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What is the plural of syntax? Would it be syntacies? What rule would govern this kind of construction?

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closed as general reference by FumbleFingers, Mehper C. Palavuzlar, jwpat7, Jasper Loy, RegDwigнt Apr 25 '12 at 8:45

This question is too basic; it can be definitively and permanently answered by a single link to a standard internet reference source designed specifically to find that type of information.If this question can be reworded to fit the rules in the help center, please edit the question.

General reference - there are many "different syntaxes", but only one plural form for the word itself. –  FumbleFingers Apr 24 '12 at 22:19
Related: Which style of Latin plurals should I use? I'd like to specifically quote this passage: "Unless you are absolutely, completely sure you know the correct classical plural, use the English plural. Using the classical plural may have a nice ring to it, but if you get it wrong it's so, so wrong." –  RegDwigнt Apr 24 '12 at 23:33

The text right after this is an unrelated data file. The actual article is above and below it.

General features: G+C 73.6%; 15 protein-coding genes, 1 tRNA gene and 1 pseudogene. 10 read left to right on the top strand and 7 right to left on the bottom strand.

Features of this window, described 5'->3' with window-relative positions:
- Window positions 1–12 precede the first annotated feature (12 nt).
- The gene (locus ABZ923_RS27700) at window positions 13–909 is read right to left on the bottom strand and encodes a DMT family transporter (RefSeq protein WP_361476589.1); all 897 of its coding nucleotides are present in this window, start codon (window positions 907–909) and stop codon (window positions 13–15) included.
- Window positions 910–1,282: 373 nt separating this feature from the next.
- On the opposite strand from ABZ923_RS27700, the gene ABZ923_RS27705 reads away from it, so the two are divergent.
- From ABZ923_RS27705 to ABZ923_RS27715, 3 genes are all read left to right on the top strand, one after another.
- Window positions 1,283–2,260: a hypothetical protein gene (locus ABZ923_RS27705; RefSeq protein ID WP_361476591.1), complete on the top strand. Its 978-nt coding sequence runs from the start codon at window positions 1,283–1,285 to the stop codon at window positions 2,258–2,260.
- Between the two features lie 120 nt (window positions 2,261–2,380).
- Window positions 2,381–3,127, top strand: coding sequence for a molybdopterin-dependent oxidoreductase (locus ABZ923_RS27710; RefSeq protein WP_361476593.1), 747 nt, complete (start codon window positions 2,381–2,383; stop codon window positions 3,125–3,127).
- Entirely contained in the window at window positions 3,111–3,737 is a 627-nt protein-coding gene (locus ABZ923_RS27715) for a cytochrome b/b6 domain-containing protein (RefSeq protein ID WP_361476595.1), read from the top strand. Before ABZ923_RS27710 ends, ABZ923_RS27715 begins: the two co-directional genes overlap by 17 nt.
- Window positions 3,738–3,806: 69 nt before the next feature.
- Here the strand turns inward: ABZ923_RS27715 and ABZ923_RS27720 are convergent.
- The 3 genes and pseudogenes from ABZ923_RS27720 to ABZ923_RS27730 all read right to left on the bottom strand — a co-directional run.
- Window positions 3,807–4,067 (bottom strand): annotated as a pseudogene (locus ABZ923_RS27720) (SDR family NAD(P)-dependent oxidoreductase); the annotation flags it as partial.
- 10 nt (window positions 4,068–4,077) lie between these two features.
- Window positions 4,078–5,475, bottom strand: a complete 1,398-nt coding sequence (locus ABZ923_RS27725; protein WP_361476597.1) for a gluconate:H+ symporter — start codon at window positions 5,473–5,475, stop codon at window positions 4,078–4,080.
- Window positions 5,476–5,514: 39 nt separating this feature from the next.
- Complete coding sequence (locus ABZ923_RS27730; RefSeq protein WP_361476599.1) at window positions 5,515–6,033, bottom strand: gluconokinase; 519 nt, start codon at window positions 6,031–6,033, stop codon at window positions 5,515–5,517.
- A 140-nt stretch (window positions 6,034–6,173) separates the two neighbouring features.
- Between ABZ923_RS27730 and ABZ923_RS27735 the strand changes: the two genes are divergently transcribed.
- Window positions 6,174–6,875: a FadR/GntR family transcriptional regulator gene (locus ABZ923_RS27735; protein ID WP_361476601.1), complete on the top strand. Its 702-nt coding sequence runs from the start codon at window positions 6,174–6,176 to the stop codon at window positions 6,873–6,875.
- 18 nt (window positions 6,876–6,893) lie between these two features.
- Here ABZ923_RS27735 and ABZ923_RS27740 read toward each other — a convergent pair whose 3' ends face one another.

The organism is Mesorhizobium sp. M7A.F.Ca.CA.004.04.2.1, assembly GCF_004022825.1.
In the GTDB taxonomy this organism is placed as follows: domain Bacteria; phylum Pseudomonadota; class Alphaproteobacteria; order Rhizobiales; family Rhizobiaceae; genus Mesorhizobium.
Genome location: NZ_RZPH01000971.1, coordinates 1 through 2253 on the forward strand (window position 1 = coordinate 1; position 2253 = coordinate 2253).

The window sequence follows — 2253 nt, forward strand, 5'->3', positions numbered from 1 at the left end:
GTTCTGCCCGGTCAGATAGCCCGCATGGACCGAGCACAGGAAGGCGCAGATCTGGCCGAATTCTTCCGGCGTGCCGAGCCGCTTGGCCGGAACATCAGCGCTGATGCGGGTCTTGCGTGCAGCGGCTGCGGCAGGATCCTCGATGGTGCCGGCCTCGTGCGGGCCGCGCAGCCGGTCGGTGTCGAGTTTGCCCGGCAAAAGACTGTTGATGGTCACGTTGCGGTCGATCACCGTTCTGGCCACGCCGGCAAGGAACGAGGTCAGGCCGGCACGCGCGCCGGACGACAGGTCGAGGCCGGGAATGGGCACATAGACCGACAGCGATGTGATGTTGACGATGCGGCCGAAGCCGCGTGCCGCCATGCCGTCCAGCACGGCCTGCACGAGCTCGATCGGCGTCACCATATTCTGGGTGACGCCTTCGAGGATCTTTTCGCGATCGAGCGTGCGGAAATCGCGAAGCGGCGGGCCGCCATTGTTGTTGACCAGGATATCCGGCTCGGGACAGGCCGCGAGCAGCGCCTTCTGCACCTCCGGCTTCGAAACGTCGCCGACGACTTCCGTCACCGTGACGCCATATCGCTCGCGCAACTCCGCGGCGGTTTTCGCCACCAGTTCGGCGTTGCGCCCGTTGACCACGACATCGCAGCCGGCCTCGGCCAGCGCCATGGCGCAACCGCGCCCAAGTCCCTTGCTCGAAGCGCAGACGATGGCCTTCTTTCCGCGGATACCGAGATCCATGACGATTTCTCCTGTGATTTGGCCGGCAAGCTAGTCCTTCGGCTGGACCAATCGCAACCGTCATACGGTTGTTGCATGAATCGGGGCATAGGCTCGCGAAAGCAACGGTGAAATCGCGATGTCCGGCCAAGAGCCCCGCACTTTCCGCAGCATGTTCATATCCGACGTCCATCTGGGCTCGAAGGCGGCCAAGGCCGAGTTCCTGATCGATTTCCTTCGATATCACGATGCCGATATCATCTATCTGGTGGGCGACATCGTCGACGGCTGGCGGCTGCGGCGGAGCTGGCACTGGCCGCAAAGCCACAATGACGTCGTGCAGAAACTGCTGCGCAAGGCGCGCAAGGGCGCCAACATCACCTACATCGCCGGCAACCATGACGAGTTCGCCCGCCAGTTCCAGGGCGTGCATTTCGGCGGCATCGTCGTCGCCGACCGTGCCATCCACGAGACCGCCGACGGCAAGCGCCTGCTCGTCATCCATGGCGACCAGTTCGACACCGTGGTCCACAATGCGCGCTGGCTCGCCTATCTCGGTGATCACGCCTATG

Oh, and closing this as general reference because you can just look it up in a dictionary. –  RegDwigнt Apr 25 '12 at 8:46
@RegDwigнt: Neither Merriam-Webster,, the OED or the ODO specify any plural for this word, so Wiktionary is quite alone in that trait. –  SarahofGaia Jul 15 at 19:58

2 Answers 2

up vote 15 down vote accepted

As FumbleFingers has commented, the plural is syntaxes.

That's probably because the normal plural -es is added to the root word, or it may possibly be because the Greek/Late Latin word from which syntax is derived is syntaxis and Greek words ending in -is are pluralised with -es.

If we were to create a spoof plural for syntax it would be syntaces (words ending -x get -ces; the preceding vowel can change as in index/indices). But no-one uses that, or would know what it meant.

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An erroneous plural, which I offer for comparison is:


It has a rough comparability in frequency to the less exotic, more naturally English sounding 'syntaxes'.

ngram comparison of syntaxes and syntagma

This is erroneous as a plural of 'syntax' because it is a linguistic term having to do with rule based things but it is not a word to describe a multiplicity of a collection of rules. 'Syntagma' is a sequence of words that form a syntactic unit (for example, a noun phrase), a -single- syntactic constituent (no rule or rules, the plurality is in the (expected) number of words).

Note: I have no explanation whatsoever of the shifted character of the graphs.

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